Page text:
Jul 20, 2021 / 10:55

US Treasury, Vietnam c.bank committed to keeping strong partnership

Both sides are committed to maintaining close cooperation and look forward to addressing other shared challenges, such as supporting a strong and inclusive recovery from the Covid-19 pandemic.

The US Department of the Treasury (Treasury) and the State Bank of Vietnam (SBV), the country’s central bank, share the goals of maintaining the strength, stability, development, and resilience of each country’s economy and financial system.

 SBV Governor Nguyen Thi Hong at the online meeting. Source: SBV

The view was made clear in a joint statement following the online meeting between US Secretary of the Treasury Janet L.Yellen and SBV’s Governor Nguyen Thi Hong on July 19.

Under the statement, both sides noted they have had constructive discussions in recent months through the enhanced engagement process and reached an agreement to address Treasury’s concerns about Vietnam’s currency practices as described in Treasury’s Report to Congress on the Macroeconomic and Foreign Exchange Policies of Major Trading Partners of the US.

In this regard, the SBV underscored that the focus of its monetary policy framework is to promote macroeconomic stability and control inflation.

Vietnam confirms that it is bound under the Articles of Agreement of the International Monetary Fund (IMF) to avoid manipulating its exchange rate in order to prevent effective balance of payments adjustment or to gain an unfair competitive advantage and will refrain from any competitive devaluation of the Vietnamese dong (VND).

The SBV said it is also making ongoing efforts to further modernize and make more transparent its monetary policy and exchange rate framework. In support of these efforts, the SBV will continue to improve exchange rate flexibility over time, allowing the VND to move in line with the stage of development of the financial and foreign exchange markets and with economic fundamentals while maintaining macroeconomic and financial market stability.

The SBV will continue to provide necessary information for Treasury to conduct a thorough analysis and reporting on the SBV’s activities in the foreign exchange market in the Treasury’s semiannual report to Congress on the Macroeconomic and Foreign Exchange Policies of Major Trading Partners of the US.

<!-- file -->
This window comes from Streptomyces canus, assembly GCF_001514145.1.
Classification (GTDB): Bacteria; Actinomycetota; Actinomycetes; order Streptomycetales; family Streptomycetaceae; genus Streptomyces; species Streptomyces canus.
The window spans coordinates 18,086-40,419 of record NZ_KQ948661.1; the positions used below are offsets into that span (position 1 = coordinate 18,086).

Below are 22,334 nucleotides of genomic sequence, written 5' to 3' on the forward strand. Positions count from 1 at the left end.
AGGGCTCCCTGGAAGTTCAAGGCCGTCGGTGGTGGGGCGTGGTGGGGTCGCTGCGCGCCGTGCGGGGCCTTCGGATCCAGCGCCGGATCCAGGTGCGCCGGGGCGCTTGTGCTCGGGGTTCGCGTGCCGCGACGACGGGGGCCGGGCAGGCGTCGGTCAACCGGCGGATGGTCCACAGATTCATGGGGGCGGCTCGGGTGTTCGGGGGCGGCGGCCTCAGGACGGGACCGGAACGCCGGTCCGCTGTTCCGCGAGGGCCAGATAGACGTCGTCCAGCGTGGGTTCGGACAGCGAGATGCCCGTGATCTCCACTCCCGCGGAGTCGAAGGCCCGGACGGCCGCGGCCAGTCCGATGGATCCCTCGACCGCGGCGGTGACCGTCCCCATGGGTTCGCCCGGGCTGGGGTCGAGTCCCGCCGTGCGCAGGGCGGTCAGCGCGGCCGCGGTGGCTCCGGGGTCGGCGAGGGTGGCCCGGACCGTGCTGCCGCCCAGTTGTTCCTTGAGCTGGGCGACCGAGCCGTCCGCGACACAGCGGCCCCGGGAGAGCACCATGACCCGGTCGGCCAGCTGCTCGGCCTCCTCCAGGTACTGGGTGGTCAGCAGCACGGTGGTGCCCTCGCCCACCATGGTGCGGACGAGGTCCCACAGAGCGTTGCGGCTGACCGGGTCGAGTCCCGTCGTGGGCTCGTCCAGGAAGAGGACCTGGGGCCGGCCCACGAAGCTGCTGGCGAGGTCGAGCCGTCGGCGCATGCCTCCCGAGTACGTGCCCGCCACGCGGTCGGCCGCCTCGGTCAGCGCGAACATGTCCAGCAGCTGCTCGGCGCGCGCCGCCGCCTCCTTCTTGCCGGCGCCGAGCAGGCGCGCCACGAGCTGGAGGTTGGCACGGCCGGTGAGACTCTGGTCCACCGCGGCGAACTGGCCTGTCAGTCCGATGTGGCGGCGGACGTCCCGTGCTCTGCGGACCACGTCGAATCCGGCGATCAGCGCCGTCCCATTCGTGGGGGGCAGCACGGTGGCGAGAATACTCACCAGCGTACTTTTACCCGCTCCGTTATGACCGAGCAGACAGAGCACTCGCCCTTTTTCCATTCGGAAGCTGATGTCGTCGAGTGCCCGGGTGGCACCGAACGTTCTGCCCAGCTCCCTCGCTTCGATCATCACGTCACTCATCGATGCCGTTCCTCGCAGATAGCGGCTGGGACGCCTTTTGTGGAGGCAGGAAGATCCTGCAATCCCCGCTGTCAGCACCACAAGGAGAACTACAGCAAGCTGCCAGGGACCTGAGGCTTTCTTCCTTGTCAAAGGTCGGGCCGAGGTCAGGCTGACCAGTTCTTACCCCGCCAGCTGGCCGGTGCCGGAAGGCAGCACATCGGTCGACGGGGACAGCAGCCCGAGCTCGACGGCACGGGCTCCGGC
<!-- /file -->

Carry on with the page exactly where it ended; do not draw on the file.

Meanwhile, the Treasury said it will inform other US government agencies that it has reached an agreement with the SBV to address Treasury’s concerns about Vietnam’s currency practices.

“I welcome the constructive dialogue between the te Treasury and the SBV on currency policy, and the mutual understanding we have reached,” said Secretary Yellen.

“I believe the SBV’s attention to these issues over time not only will address Treasury’s concerns, but also will support the further development of Vietnam’s financial markets and enhance its macroeconomic and financial resilience.”

Governor Hong also expressed her appreciation for the work done by the technical levels of both institutions towards a shared understanding of currency matters based on the principles of partnership and mutual respect.

“The SBV will continue to manage exchange rate policy within its general monetary policy framework to safeguard the proper functioning of the monetary and foreign exchange markets, to promote macroeconomic stability and to control inflation, not to create an unfair competitive advantage in international trade,” said Governor Hong.

Secretary Yellen and Governor Hong are committed to maintaining close cooperation between Treasury and the SBV, and look forward to addressing other shared challenges, such as supporting a strong and inclusive recovery from the Covid-19 pandemic.

On April 17, the Treasury dropped Vietnam, Switzerland, and Taiwan (China) from the list of currency manipulators, saying insufficient evidence to conclude that the three countries had manipulated their exchange rates for purposes of preventing effective balance of payments adjustments or gaining unfair competitive advantage in international trade.

While removing a number of countries from the manipulation list, the US announced a Monitoring List of major trading partners that merit close attention to their currency practices and macroeconomic policies, comprising China, Japan, South Korea, Germany, Ireland, Italy, India, Malaysia, Singapore, Thailand, and Mexico.